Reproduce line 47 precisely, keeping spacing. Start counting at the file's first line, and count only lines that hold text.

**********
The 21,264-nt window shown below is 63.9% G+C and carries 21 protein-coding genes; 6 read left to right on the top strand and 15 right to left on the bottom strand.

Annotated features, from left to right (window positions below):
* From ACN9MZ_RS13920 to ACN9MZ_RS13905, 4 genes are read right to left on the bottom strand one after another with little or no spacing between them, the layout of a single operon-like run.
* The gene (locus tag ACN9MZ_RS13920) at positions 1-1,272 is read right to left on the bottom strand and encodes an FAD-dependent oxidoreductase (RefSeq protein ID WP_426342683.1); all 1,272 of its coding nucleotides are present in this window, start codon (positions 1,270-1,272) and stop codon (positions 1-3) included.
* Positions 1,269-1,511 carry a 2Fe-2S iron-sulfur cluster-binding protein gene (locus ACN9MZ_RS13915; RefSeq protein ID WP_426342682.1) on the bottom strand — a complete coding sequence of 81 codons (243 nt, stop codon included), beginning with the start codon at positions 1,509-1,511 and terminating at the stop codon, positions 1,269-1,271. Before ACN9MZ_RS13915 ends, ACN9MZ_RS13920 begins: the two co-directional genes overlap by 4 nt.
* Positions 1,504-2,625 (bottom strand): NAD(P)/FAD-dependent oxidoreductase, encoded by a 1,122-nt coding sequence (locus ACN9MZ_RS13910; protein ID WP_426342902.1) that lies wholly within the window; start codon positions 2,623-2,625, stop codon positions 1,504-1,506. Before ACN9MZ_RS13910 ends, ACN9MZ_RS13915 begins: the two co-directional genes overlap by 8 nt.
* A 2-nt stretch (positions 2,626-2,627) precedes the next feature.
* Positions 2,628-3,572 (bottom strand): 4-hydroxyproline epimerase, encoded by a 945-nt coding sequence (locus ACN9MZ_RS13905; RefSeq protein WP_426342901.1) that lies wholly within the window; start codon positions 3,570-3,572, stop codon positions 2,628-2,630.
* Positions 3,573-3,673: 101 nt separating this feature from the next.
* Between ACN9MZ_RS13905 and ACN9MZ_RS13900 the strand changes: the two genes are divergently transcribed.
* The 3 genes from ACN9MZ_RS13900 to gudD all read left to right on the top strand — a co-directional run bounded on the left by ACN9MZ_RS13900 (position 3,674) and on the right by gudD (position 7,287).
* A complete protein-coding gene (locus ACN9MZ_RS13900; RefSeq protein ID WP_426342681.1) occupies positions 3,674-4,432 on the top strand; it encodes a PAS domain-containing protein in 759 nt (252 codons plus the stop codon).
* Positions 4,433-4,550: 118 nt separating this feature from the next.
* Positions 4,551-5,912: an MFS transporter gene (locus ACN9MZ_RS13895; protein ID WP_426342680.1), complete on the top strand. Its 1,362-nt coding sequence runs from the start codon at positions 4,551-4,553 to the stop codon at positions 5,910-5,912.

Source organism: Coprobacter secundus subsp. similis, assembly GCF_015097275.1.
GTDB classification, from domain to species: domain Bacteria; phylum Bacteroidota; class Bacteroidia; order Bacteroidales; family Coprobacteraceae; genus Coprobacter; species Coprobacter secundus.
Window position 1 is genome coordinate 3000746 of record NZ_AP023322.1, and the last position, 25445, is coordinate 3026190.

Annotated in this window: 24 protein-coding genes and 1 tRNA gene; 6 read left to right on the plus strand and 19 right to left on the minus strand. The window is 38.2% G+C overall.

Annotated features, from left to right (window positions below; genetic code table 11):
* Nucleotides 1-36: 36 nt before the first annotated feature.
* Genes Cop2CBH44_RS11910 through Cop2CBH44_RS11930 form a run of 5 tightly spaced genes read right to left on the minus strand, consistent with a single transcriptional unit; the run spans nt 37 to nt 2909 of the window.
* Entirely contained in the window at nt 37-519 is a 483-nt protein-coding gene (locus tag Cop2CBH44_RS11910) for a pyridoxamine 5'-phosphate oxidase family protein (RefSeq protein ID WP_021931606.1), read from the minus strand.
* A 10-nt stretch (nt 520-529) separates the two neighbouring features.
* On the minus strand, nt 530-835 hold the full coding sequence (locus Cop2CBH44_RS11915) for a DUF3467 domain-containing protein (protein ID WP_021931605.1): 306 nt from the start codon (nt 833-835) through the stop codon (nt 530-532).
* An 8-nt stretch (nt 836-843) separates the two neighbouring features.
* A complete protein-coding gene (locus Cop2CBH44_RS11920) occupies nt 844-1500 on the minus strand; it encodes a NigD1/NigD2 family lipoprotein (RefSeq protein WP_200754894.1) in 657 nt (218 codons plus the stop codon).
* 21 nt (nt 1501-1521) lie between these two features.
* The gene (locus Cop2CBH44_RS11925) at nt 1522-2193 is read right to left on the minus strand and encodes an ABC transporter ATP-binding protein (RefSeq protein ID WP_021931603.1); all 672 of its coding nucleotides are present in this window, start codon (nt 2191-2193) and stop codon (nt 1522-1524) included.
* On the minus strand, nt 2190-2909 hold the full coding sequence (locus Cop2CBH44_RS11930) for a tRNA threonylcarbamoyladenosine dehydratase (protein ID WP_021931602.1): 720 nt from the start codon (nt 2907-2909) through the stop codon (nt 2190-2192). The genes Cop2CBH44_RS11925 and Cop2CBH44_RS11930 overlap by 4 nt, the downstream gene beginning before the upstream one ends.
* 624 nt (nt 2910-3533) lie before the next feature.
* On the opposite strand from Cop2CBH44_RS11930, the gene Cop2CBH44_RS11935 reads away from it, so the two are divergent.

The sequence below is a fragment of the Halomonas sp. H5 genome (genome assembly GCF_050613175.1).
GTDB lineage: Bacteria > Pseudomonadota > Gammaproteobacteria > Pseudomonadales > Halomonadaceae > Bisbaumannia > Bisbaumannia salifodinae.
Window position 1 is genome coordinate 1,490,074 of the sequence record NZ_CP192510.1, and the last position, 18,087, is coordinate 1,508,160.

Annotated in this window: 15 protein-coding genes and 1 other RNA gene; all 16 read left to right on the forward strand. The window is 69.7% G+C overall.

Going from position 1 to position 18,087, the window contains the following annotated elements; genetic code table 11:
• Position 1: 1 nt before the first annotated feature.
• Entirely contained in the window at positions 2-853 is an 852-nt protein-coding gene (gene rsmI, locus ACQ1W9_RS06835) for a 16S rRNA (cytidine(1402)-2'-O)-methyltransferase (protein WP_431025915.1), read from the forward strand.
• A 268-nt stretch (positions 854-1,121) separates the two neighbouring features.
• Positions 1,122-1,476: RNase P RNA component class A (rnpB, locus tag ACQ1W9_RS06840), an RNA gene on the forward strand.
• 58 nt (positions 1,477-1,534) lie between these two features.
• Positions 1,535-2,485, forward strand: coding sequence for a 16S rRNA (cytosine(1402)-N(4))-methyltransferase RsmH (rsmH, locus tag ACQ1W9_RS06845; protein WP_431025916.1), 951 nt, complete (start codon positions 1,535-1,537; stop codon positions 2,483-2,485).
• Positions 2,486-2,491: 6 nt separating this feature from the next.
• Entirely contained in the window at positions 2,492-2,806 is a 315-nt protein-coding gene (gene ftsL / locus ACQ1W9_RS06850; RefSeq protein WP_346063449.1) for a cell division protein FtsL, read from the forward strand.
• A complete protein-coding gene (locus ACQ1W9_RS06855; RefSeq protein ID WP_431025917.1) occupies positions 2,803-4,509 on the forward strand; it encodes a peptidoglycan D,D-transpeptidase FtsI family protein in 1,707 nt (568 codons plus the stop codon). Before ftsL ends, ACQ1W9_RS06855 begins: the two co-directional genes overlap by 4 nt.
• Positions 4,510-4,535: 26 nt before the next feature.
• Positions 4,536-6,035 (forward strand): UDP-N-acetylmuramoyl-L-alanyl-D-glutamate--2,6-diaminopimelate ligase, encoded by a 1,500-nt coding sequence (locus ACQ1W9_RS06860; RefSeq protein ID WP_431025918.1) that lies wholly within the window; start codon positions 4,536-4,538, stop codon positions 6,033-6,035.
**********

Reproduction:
• Positions 4,536-6,035 (forward strand): UDP-N-acetylmuramoyl-L-alanyl-D-glutamate--2,6-diaminopimelate ligase, encoded by a 1,500-nt coding sequence (locus ACQ1W9_RS06860; RefSeq protein ID WP_431025918.1) that lies wholly within the window; start codon positions 4,536-4,538, stop codon positions 6,033-6,035.